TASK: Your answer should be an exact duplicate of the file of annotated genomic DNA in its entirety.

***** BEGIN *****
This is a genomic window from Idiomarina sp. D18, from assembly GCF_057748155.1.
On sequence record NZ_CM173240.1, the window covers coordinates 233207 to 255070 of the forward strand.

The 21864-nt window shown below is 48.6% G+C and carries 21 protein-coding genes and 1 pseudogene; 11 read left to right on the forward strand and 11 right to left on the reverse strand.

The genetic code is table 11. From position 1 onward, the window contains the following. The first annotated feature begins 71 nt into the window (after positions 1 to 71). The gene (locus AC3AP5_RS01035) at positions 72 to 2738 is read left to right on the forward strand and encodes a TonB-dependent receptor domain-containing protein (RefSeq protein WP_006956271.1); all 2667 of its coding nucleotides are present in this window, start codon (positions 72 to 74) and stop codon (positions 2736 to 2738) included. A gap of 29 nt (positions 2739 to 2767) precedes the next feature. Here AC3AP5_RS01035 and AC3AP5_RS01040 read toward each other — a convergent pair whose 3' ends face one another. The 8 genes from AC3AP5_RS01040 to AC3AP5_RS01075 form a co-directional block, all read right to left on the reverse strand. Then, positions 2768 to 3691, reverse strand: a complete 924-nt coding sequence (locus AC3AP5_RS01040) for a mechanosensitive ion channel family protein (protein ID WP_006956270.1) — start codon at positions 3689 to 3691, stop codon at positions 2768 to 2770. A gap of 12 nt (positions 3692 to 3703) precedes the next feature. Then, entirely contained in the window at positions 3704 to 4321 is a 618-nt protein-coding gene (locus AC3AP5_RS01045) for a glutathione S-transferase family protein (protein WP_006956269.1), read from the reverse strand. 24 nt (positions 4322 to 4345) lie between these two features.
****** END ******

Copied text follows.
This is a genomic window from Idiomarina sp. D18, from assembly GCF_057748155.1.
On sequence record NZ_CM173240.1, the window covers coordinates 233207 to 255070 of the forward strand.

The 21864-nt window shown below is 48.6% G+C and carries 21 protein-coding genes and 1 pseudogene; 11 read left to right on the forward strand and 11 right to left on the reverse strand.

The genetic code is table 11. From position 1 onward, the window contains the following. The first annotated feature begins 71 nt into the window (after positions 1 to 71). The gene (locus AC3AP5_RS01035) at positions 72 to 2738 is read left to right on the forward strand and encodes a TonB-dependent receptor domain-containing protein (RefSeq protein WP_006956271.1); all 2667 of its coding nucleotides are present in this window, start codon (positions 72 to 74) and stop codon (positions 2736 to 2738) included. A gap of 29 nt (positions 2739 to 2767) precedes the next feature. Here AC3AP5_RS01035 and AC3AP5_RS01040 read toward each other — a convergent pair whose 3' ends face one another. The 8 genes from AC3AP5_RS01040 to AC3AP5_RS01075 form a co-directional block, all read right to left on the reverse strand. Then, positions 2768 to 3691, reverse strand: a complete 924-nt coding sequence (locus AC3AP5_RS01040) for a mechanosensitive ion channel family protein (protein ID WP_006956270.1) — start codon at positions 3689 to 3691, stop codon at positions 2768 to 2770. A gap of 12 nt (positions 3692 to 3703) precedes the next feature. Then, entirely contained in the window at positions 3704 to 4321 is a 618-nt protein-coding gene (locus AC3AP5_RS01045) for a glutathione S-transferase family protein (protein WP_006956269.1), read from the reverse strand. 24 nt (positions 4322 to 4345) lie between these two features.